My alloment is divided down the middle by a windbreak. Each half is further divided into two, creating four sections for my four year crop rotation. It happens that this year one side of the windbreak is almost empty, summer crops having been removed and nothing put in to replace them, while the other side is almost full.
On the empty side I have sown one bed with Italian Rye as a green manure, planted overwintering onions and mulched the rest. The green manure was sown late august and needed a couple of waterings to get it going. The plan is to cut it down in spring, cover it with Mypex to kill the grass, then plant into the undisturbed ground. I need to leave it as late as possible for maximum benefit but cover it early enough for the grass to be completely killed before I need the ground.
I want to perfect the use of green manures in a no dig scenario for a number of reasons: 1) I struggle to get enough organic matter to cover my whole plot with compost each year. 2)I think plant roots and especially grass roots, directly improve soil structure. 3)I think dense plant growth is the best possible protection for the soil surface in winter and the best reservoir for plant nutrients at risk of leaching, acting as a slow release nutrient source when it breaks down.
I sowed the same green manure crop a month or so later on a different piece of ground and it looks like it may have been too late, in that it is growing very slowly and seems unlikely to make a dense stand.
The mulch on the rest of the area has been a mix of fresh and composted material. When the two blocks of corn had finished I cut them down and shredded them, then spread it straight back where it had come from. Thus whatever nutrients had been taken from the ground got returned to the same place. Anything else available at the time, kitchen and garden waste, was mixed in and spread too. I then sprinkled a thin layer of compost over the top, mainly to keep it from drying out and blowing about.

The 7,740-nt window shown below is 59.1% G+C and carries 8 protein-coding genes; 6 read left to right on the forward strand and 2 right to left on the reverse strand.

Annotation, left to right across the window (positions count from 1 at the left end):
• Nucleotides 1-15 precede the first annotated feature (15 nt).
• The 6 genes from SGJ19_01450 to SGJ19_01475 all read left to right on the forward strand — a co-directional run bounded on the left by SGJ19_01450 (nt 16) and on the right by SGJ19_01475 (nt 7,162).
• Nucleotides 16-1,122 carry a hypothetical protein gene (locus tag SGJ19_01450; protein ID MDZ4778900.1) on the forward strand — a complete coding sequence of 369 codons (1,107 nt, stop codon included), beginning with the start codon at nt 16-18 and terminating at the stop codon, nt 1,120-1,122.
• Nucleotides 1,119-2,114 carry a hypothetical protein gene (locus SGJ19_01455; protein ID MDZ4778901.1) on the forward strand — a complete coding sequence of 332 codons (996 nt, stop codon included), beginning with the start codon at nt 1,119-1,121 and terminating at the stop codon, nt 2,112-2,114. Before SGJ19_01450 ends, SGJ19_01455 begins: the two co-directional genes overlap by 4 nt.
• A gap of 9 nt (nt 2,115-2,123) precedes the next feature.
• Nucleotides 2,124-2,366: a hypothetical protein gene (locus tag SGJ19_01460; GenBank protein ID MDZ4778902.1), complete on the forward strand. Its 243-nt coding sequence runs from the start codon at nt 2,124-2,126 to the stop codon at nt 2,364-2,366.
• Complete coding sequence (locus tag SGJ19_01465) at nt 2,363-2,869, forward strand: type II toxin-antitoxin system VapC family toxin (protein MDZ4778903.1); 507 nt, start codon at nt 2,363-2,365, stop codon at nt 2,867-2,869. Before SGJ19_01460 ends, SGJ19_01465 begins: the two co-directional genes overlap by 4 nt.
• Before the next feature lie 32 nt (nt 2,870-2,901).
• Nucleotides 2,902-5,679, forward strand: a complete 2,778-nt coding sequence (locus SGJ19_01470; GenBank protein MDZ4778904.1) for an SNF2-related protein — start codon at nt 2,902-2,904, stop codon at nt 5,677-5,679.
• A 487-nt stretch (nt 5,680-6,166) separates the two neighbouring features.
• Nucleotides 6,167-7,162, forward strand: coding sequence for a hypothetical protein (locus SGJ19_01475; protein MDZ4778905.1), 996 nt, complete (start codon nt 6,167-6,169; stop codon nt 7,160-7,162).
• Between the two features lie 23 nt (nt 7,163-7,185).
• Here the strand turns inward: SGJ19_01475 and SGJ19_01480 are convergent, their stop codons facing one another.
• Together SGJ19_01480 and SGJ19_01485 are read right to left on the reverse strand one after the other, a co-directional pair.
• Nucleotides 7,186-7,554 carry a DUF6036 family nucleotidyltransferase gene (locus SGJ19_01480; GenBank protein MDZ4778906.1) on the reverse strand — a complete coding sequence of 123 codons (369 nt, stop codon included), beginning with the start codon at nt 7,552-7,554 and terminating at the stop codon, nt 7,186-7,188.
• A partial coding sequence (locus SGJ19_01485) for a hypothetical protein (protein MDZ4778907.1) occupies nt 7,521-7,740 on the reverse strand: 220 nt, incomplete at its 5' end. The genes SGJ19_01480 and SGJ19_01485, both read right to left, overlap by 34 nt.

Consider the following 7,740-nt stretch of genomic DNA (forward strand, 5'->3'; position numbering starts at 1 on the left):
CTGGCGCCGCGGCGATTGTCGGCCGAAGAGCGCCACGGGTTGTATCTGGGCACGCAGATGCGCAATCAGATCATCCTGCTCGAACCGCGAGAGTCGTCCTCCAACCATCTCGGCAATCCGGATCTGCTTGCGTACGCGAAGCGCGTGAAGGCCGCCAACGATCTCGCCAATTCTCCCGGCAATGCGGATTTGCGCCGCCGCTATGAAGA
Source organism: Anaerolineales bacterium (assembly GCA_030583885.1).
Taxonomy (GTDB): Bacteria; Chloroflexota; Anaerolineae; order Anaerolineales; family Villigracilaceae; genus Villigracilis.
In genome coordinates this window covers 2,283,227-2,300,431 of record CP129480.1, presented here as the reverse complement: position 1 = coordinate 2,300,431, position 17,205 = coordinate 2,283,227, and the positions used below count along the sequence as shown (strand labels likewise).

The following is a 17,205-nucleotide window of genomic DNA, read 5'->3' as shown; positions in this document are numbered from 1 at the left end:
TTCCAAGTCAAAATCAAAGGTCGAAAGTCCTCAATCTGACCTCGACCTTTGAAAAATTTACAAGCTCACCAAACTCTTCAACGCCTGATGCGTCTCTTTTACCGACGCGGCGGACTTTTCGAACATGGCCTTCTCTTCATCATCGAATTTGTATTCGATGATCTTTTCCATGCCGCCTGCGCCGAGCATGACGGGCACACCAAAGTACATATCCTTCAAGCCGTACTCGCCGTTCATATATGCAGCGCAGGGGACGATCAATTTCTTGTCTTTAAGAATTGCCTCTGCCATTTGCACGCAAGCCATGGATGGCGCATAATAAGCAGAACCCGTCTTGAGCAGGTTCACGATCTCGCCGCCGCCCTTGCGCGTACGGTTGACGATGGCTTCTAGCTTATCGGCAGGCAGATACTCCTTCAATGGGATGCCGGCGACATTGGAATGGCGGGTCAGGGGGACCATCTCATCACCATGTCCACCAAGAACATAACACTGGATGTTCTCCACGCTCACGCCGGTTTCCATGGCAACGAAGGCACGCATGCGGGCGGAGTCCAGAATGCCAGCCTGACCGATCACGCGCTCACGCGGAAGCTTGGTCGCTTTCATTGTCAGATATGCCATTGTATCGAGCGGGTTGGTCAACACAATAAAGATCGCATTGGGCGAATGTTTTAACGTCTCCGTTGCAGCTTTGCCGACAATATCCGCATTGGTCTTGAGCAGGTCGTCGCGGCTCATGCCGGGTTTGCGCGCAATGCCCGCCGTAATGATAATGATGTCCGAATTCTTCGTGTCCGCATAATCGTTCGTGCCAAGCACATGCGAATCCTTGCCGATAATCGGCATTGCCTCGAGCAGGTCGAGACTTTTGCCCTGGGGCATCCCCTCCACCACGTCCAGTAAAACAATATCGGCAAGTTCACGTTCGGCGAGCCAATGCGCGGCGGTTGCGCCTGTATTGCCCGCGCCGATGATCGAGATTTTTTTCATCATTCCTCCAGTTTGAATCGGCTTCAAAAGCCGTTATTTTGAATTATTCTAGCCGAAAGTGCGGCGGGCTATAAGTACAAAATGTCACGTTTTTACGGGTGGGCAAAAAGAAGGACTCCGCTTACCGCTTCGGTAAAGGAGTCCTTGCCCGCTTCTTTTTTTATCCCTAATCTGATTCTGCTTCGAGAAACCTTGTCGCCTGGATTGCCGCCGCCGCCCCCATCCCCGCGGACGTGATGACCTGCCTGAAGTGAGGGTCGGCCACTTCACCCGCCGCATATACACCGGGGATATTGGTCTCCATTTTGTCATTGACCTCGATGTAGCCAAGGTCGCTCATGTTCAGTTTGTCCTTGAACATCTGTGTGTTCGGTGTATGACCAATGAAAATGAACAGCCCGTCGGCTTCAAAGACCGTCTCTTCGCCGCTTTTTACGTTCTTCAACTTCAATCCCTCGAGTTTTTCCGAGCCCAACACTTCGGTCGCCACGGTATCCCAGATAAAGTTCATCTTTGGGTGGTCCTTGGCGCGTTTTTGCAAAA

I figure that if there is bare ground available, that is the best place to put the stuff that would normally go on the compost heap. There’s no loss of nutrients and all of the early stage breakdown involving worms and other invertebrates takes place where their activity will do the most good. Based on previous experience little will remain by spring, having either been incorporated into the soil by worms or broken down on the surface.
The onions are the variety ‘Electric’, which another plotholder had done well with. It’s a red, autumn planted variety. I started them from sets in cells, as I do with spring sown onions. The sets were planted in cells on 19 Sept, then planted on the plot 15 Oct. I put fine mesh over them to trap a little warmth and divert a little rain. They are growing strongly so far.
At the other end of the plot I have a range of crops to supply us in winter. Brassicas dominate, cabbage, kale, kalettes and sprouting broccoli. Then there are leaks, perpetual spinach and celeriac. I need to grow more beetroot to stay in the ground for winter.
I have a row of sorrel, grown as a perennial vegetable and used in salads, that I find is under constant assault by something that eats numerous small holes in its leaves. The bets approach seems to be to cut it to the ground and use the regrowth before it is attacked. By cutting down about a third of the row at a time I have been able to keep a supply of uneaten leaves going. I think a similar technique might work on perpetual spinach, maintaining a supply of good leaves for us to eat and grotty leaves for the compost heap.
And finally, because I’m greedy and have two plots (there are more plots available, I’m not keeping anyone out), on my other plot I have things flowering.